Thursday, September 15, 2011

The Growth Fetish

[This is a big topic so I'm just going to lay out the bare bones for now and flesh things out later, hopefully with a little help.]

It's obvious that our economy is suffering from a lack of growth but for a while now I've come to suspect that in a more limited but still dangerous sense we also overvalue growth and that this bias has distorted the market and sometimes encouraged executives to pursue suboptimal strategies (such as Border's attempt to expand into the British market).

Think of it this way, if we ignore all those questions about stakeholders and the larger impact of a company, you can boil the value of a business down to a single scalar: just take the profits over the lifetime of a company and apply an appropriate discount function (not trivial but certainly doable). The goal of a company's management is to maximize this number and the goal of the market is to assign a price to the company that accurately reflects that number.

The first part of the hypothesis is that there are different possible growth curves associated with a business and, ignoring the unlikely possibility of a tie, there is a particular curve that optimizes profits for a particular business. In other words, some companies are better off growing rapidly; some are better off with slow or deferred growth; some are better off simply staying at the same level; and some are better off being allowed to slowly contract.

It's not difficult to come up with examples of ill-conceived expansions. Growth almost always entails numerous risks for an established company. Costs increase and generally debt does as well. Scalability is usually a concern. And perhaps most importantly, growth usually entails moving into an area where you probably don't know what the hell you're doing. I recall Peter Lynch (certainly a fan of growth stocks) warning investors to put off buying into chains until the businesses had demonstrated the ability to set up successful operations in other cities.

But the idea of getting in on a fast-growing company is still tremendously attractive, appealing enough to unduly influence people's judgement (and no, I don't see any reason to mangle a sentence just to keep an infinitive in one piece). For reasons that merit a post of their own (GE will be mentioned), that natural bias toward growth companies has metastasised into a pervasive fetish.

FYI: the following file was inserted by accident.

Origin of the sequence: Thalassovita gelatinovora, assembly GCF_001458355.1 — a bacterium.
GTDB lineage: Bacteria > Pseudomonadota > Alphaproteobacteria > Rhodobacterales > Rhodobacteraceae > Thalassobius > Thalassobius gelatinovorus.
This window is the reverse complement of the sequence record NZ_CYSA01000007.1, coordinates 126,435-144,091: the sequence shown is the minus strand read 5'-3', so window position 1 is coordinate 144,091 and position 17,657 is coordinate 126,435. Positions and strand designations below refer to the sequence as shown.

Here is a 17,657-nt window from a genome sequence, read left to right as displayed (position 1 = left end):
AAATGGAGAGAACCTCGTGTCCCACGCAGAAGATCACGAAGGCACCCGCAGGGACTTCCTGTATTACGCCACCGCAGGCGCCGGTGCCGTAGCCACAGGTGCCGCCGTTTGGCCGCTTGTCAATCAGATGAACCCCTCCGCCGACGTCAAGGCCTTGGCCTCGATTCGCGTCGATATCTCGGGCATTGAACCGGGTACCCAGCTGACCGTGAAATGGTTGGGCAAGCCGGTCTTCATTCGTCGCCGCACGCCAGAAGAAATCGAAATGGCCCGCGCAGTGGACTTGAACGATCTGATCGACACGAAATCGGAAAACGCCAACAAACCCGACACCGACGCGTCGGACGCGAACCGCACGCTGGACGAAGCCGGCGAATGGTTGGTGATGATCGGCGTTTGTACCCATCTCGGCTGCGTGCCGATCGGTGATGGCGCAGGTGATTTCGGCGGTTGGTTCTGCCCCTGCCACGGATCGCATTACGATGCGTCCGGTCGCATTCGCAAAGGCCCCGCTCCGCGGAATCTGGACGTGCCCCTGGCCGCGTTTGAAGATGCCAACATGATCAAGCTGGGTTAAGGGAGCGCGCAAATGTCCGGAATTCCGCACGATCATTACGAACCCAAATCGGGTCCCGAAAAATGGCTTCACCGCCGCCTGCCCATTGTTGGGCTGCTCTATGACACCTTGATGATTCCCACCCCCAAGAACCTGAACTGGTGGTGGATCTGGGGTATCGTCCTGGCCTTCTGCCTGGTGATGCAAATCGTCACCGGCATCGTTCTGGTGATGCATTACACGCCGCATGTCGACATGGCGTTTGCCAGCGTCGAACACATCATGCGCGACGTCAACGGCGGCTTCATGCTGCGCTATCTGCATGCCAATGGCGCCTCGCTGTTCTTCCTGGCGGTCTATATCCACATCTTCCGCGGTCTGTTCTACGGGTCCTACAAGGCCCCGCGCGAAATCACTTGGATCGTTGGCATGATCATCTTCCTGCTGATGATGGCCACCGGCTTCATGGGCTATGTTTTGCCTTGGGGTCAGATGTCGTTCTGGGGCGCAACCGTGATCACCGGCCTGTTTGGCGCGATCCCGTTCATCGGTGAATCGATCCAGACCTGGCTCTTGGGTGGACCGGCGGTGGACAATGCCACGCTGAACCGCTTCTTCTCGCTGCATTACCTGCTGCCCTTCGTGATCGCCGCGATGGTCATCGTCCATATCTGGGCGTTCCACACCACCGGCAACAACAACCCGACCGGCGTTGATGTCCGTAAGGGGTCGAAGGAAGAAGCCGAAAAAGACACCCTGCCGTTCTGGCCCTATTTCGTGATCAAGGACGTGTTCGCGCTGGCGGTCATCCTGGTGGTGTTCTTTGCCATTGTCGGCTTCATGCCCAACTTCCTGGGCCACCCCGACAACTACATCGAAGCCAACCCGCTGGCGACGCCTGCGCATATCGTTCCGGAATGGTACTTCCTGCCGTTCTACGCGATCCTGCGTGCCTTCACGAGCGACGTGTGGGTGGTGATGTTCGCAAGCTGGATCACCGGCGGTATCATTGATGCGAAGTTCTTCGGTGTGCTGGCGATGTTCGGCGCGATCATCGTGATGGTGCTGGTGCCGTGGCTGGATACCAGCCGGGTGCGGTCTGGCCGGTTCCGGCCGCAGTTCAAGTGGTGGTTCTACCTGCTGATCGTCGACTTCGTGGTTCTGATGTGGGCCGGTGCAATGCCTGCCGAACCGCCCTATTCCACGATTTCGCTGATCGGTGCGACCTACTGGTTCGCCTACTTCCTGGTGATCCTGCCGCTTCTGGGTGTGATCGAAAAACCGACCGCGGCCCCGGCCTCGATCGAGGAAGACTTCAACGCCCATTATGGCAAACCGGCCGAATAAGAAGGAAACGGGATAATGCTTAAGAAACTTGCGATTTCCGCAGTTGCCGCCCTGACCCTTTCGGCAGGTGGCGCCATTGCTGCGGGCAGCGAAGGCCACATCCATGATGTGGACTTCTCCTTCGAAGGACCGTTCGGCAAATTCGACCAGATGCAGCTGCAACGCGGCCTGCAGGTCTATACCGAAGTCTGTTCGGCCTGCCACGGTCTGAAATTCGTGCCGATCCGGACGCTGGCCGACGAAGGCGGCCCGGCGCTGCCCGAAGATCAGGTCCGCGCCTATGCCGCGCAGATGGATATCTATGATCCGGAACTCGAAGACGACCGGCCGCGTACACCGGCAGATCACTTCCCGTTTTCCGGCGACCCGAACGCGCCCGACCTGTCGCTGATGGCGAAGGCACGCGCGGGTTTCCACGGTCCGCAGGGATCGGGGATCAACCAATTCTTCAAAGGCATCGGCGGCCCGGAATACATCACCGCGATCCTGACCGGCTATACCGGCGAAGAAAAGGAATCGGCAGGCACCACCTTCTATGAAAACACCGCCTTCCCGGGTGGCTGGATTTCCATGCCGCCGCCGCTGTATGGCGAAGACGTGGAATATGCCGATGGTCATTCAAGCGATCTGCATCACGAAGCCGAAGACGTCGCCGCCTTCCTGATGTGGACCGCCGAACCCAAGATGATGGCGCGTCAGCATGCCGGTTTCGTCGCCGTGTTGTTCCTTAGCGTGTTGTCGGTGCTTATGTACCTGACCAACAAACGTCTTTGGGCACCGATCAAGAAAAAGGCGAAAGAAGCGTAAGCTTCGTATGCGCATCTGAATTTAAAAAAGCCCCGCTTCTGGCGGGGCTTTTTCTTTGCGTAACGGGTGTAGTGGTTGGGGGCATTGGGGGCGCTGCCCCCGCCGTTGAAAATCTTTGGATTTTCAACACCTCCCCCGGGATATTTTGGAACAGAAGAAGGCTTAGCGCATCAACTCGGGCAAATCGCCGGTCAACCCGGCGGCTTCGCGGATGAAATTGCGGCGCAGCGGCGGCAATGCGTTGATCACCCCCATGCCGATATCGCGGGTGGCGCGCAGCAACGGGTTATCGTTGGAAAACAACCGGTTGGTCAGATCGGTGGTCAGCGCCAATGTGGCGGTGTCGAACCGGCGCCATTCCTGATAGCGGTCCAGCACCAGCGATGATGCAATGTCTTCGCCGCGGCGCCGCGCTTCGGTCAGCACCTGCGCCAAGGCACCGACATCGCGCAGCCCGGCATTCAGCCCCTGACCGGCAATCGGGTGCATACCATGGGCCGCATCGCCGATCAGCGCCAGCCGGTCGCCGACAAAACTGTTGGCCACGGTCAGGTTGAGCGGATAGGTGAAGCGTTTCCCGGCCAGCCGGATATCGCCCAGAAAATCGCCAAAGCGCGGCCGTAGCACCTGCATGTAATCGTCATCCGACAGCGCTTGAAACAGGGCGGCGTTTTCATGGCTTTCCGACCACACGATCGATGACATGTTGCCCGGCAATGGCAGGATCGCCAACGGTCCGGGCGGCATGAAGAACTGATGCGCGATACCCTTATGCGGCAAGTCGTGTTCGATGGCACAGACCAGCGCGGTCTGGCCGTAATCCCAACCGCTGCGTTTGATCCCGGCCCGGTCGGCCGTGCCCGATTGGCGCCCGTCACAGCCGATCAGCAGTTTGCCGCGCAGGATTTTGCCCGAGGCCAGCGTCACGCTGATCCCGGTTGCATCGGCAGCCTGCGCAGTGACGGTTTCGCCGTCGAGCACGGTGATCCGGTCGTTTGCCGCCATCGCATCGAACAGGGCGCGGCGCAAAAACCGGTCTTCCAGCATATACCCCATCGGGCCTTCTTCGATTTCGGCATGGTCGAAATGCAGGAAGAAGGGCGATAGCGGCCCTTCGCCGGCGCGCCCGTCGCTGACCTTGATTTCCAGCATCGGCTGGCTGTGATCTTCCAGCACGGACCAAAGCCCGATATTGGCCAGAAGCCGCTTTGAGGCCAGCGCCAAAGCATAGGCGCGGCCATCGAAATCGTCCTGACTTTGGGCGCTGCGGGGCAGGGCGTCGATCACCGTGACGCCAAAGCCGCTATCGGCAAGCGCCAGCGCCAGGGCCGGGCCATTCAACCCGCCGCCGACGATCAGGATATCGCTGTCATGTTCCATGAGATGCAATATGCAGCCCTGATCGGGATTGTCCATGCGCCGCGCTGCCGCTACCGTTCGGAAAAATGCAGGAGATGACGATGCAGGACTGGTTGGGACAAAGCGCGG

This bias does more than inflate the prices of certain stocks; it pressures people running companies to make all sorts of bad decisions from moving into markets where you don't belong (Borders) to pumping up market share with unprofitable customers (Groupon) to overpaying for acquisitions (too many examples to mention).

As mentioned before we need to speed up the growth of our economy, but those pro-growth policies have to start with a realistic vision of how business works and a reasonable expectation of what we can expect growth to do (not, for example, to alleviate the need for more saving and a good social safety net). Fantasies of easy and unlimited wealth are part of what got us into this mess. They certainly aren't going to help us get out of it.


  1. Somehow the idea of garnering more market share by offering a better product or service has taken a back seat to the idea that getting bigger is simply a matter of "making more stores".

    Of course one is hard work and one looks good on paper. So, from a business standpoint the only rational decision is to go with style over substance. Right?

    1. If rational means maintaining a high share price over the next few quarters, then yes. If, on the other hand, you're interested in long term returns, a strategy that ignores substance will come back and bite you in the ass.